Intellectual capital becomes cybercrime Holy Grail

Cybercriminals are dropping the focus on personal information to spend more time swiping corporate intellectual capital, according to a report by McAfee and Science Applications International Corp.

Cybercriminals are dropping the focus on personal information to spend more time swiping corporate intellectual capital, according to a report by McAfee and Science Applications International Corp.

The upshot: It's far more profitable for cybercrooks to steal intellectual capital from big name corporations. McAfee and SAIC surveyed 1,000 senior IT execs around the world.

Perhaps the most takeaway from the survey is that companies are evaluating countries on how safe it is to store intellectual property there. For instance, China, Russia and Pakistan are viewed as the worst places to store data. Companies aren't conducted the risk assessments needed to sort out perception and reality.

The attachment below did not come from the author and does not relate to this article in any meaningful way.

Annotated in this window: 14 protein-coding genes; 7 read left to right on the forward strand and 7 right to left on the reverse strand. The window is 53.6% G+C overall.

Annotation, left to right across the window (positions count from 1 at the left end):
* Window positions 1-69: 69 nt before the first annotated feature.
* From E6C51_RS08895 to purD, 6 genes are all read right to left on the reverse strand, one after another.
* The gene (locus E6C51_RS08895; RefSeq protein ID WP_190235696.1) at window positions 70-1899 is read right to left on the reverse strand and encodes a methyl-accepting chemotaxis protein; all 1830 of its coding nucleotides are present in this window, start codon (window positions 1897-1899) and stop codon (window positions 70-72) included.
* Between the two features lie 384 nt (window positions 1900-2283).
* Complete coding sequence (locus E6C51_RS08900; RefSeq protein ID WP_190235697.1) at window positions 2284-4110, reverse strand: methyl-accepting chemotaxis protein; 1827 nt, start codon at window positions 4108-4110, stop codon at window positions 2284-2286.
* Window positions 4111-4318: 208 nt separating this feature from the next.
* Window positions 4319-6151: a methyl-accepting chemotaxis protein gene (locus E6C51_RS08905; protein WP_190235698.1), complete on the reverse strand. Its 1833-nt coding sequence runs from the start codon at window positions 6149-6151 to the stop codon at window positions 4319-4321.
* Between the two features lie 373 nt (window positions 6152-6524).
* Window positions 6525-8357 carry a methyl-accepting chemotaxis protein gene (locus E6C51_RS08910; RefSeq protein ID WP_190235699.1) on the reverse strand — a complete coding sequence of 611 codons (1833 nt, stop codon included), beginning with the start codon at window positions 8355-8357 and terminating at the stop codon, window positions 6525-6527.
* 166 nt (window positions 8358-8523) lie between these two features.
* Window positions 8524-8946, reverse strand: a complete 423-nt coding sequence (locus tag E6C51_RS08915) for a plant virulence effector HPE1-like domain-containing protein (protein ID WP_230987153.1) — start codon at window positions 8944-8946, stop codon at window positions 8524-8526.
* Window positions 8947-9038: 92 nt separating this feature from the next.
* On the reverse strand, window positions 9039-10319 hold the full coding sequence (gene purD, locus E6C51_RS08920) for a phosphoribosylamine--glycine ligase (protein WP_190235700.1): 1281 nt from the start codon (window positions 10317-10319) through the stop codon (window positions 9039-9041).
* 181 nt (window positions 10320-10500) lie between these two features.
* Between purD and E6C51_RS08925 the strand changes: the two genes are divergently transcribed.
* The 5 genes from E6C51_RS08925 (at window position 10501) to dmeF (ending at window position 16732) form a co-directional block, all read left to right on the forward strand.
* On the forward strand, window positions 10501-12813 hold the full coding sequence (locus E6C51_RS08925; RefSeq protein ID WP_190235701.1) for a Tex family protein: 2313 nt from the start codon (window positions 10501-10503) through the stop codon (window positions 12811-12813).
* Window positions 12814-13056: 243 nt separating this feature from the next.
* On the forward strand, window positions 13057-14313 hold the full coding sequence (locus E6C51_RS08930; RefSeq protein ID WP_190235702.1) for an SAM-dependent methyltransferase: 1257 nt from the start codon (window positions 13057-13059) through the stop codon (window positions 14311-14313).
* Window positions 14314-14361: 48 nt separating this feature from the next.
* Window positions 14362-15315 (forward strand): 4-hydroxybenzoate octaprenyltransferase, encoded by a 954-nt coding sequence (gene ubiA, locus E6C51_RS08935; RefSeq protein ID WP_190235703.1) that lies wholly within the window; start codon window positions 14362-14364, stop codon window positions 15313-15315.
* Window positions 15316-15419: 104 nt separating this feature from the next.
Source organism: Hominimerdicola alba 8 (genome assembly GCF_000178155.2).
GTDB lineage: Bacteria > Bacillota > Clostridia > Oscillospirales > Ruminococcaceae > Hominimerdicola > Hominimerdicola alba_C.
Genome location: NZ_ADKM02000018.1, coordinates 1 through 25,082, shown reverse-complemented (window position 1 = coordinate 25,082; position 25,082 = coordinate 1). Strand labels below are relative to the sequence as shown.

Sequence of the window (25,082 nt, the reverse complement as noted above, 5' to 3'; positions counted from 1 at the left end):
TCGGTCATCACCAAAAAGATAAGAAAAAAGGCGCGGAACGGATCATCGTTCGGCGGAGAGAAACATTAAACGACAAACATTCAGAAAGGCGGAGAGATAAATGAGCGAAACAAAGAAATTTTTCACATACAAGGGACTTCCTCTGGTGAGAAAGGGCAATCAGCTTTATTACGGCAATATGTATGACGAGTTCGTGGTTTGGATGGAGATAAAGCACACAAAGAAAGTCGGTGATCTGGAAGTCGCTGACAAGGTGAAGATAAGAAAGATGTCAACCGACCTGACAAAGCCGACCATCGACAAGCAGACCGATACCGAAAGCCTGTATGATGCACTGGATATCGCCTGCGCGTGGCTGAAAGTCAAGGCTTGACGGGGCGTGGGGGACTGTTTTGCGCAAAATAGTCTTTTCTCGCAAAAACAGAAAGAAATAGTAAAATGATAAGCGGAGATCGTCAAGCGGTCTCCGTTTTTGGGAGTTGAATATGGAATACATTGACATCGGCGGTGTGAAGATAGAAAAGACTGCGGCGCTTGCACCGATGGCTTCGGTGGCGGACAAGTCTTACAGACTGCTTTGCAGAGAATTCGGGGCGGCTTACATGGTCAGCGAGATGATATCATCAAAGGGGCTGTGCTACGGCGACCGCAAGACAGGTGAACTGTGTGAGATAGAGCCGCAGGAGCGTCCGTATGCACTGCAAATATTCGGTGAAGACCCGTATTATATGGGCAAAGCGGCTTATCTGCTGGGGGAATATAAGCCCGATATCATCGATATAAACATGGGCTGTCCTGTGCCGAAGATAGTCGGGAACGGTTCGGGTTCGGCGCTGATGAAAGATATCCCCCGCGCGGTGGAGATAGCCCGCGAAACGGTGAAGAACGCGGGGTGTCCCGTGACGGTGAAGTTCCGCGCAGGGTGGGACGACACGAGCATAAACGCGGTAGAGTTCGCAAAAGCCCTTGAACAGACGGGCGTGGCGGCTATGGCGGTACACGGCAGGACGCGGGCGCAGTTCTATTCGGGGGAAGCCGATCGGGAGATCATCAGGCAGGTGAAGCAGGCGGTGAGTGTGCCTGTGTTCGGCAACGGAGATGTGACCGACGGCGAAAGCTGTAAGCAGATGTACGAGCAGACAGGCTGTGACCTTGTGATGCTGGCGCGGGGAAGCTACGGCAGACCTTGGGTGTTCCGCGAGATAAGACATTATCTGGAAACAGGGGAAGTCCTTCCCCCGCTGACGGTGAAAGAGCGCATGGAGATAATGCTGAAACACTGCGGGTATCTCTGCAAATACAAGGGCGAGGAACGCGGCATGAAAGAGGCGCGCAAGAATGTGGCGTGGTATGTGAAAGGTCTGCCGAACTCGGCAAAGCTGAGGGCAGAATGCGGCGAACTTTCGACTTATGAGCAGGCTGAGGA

Among the notable data points (statement, report):

  • A quarter of companies have slowed a merger or product launch because of a data breach or a threat of one.
  • Only half of the companies hit by a data breach moved to protect systems from future security problems.
  • Half of companies are pondering storing data outside of their home countries.
  • Companies in China, Japan, U.K. and U.S. spend more than $1 million a day on IT. In the U.S., China and India companies spend $1 million a week on securing sensitive information.
  • 62 percent of companies said security multiple devices is a challenge.